Historic considerations aside, I believe (but cannot prove) the information-theoretic efficiency of these programs has a much larger impact than the savings in time and typing would indicate. The reason is that I don’t work at a constant rate. I’m a passable programmer most days, but when I’m in the zone I implement algorithms at about 5 times my normal rate. I say implement algorithms because I type at about the same rate, but I get a lot more done. The best explanation I’ve found is Csikszentmihalyi’s concept of Flow, which is basically the mental state of being fully engaged in the activity you’re doing. I only get into Flow for 10-20% of my work week, but the majority of useful code I write gets written during these periods. As such, I value my Flow time tremendously and am willing to invest a considerable amount of time into optimizing my speed during this state. I’ve discussed this with a number of programmers and almost all acknowledge a “in the zone” productive state but say that they aren’t as dependent on it as I am. By allowing people to get more done when they’re in Flow, dense (in the information-theory sense) apps pay off in multiples and the happiness associated with Flow is transferred/associated, which explains why Vi and Emacs fans are so fanatic. I have an extensive set of theories and ideas based on the concept of Flow optimization as it relates to interfaces. Unfortunately, I do not know of any HCI research that backs me up, so I’ll leave it at that.

Word-based interfaces have a different set of advantages and constraints, but the two systems share a number of flaws. Both require the user to operate through a limited command set. Natural language is often context-dependent and has tendencies toward both ambiguity and imprecision, not to mention it’s not fully grokkable by today’s computer systems (and may not ever be). Once you toss out full natural language, the user has to remember what your limited command set is and express their desires using your syntax. A word based interface is constrained to a subset much smaller than the full natural language. When you get too many words with limited context and natural language processing capability, you run into the tyranny of choice/regret theory/ how many spellchecks class of problems.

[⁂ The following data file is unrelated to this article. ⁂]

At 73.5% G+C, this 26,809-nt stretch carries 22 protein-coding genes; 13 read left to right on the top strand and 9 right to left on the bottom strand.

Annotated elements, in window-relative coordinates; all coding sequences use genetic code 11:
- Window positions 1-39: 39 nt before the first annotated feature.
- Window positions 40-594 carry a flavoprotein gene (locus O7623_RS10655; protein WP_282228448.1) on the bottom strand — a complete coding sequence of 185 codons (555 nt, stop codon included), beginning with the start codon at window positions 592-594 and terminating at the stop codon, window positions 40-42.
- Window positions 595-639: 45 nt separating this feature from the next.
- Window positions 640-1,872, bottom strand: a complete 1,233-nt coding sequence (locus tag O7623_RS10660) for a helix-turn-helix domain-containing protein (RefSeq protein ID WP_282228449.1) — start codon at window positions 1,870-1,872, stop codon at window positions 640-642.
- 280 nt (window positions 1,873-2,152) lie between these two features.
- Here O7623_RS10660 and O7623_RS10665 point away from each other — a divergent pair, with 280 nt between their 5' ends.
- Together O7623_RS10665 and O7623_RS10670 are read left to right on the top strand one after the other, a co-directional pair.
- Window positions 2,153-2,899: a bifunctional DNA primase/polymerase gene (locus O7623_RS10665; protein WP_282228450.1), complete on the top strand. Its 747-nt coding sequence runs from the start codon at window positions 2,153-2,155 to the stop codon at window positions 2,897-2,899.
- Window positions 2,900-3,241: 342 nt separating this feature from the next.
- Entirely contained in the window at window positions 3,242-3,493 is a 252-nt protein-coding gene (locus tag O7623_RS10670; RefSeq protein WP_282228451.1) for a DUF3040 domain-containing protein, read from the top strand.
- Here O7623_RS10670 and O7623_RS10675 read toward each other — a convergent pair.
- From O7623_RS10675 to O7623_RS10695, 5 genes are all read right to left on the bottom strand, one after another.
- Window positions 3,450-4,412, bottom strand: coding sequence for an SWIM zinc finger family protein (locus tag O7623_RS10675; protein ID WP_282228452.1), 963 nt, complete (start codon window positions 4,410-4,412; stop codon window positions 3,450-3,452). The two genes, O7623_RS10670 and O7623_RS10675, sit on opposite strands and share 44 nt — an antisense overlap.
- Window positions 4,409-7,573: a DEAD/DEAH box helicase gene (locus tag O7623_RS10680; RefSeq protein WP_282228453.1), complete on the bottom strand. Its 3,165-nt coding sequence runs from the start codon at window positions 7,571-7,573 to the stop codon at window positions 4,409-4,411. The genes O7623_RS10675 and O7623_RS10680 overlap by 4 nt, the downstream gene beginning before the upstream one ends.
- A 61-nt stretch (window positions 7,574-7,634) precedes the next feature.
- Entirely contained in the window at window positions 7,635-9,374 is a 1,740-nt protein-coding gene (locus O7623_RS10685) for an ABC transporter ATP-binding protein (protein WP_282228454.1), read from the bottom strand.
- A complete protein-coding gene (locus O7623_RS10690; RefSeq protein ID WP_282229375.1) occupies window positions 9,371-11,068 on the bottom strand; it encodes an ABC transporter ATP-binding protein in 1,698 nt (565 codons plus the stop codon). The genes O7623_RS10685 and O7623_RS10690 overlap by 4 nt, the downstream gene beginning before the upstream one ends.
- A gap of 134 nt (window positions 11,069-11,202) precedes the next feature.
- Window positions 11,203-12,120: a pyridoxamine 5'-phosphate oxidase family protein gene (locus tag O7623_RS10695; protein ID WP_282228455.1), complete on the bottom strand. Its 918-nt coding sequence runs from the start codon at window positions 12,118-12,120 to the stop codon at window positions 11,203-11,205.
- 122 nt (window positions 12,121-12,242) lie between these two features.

So the challenge is to design a word-based system (for ease of learning) that assists users in learning the command set while requiring the minimal amount of input (for speed). It’s not perfect, but my vote for the best app exploring this space is Quicksilver. It is word-based, uses the first (subject) pane to contextually filter the available verbs (which are then displayed in a list), and does match-ordering based on some sort of machine-learning algorithm. In practice, I usually type less than 2-3 characters per command invocation to do stuff like mark the current web page for reviewing during the weekend while my non-geek sister happily uses it as an app/document launcher. It’d be well worth your while to fully investigate QS, especially a full-on geek setup (start from the user’s guide and lifehacker), to see how they solve the same problems Enso does. The promise of Enso being a (hopefully better) Windows QS is why I’m here. I’m happy to compare the two but that’d probably be better in a feedback email rather than a blog comment.



    James King

    Many of your points are addressed in “The Humane Interface,” written by Jef Raskin. If you haven’t read it, I highly recommend it.


Great article. Enso’s definitely an interesting product.


I’d love to see some research on RSI-related problems, comparing quasimode with mode. Using mode, say Caps, enter command, Enter, is two quick movements, while quasimode is one prolonged period of static work (with a finger not really designed for that kind of work). I suffer from some kind of light RSI, and one big problem for me these days is the quasimode usage of shift with my right pinkie. However, I also use my right pinkie for hammering Enter and the arrow keys (I’m a developer), so it’s really quite hard to say what the cause of my problems is.



Brian Vallelunga